These example sentences are selected automatically from various online news sources to reflect current usage of the word 'cork.' Views expressed in the examples do not represent the opinion of Merriam-Webster or its editors. Send us feedback.

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First Known Use of cork

Noun

14th century, in the meaning defined at sense 1a

Verb

1535, in the meaning defined at sense 1

History and Etymology for cork

Noun

Middle English, cork, bark, probably from Middle Dutch *kurk or Middle Low German korck, from Old Spanish alcorque, ultimately from dialect Arabic qurq, from Latin quercus oak — more at fir

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Time Traveler for cork

Time Traveler

The first known use of cork was in the 14th century

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Statistics for cork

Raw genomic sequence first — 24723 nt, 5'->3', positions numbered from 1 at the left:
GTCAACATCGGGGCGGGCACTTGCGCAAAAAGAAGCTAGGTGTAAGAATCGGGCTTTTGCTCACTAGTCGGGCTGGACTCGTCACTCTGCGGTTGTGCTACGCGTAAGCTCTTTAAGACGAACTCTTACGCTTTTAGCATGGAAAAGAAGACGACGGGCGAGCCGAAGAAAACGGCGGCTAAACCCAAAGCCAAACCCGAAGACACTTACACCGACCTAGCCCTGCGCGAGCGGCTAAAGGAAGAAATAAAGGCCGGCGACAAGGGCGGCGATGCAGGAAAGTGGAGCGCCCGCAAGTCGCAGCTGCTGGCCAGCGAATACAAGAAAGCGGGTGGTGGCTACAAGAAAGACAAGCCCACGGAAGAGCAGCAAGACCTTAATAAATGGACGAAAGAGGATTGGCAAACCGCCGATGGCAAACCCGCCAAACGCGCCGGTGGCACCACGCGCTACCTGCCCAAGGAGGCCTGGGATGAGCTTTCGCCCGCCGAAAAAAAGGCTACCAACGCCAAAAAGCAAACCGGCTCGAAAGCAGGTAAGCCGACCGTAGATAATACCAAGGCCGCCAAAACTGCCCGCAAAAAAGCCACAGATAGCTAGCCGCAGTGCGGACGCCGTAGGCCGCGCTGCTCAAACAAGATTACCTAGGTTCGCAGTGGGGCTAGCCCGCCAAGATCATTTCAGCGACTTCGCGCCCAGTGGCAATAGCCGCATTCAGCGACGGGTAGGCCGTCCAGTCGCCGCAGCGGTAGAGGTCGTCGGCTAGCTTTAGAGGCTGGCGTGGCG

Last Updated

12 Jan 2021

Cite this Entry

“Cork.” Merriam-Webster.com Dictionary, Merriam-Webster, https://www.merriam-webster.com/dictionary/cork. Accessed 23 Jan. 2021.

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More Definitions for cork

cork

verb

English Language Learners Definition of cork

: to close (something, such as a bottle) with a cork
: to put cork inside (something, such as a baseball bat)

cork

noun
\ ˈkȯrk How to pronounce cork (audio) \

Kids Definition of cork

 (Entry 1 of 2)

1 : the light but tough material that is the outer layer of bark of a tree ( cork oak ) and is used especially for stoppers and insulation
2 : a stopper for a bottle or jug

cork

verb
corked; corking

Kids Definition of cork (Entry 2 of 2)

: to stop with a stopper cork a bottle

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Comments on cork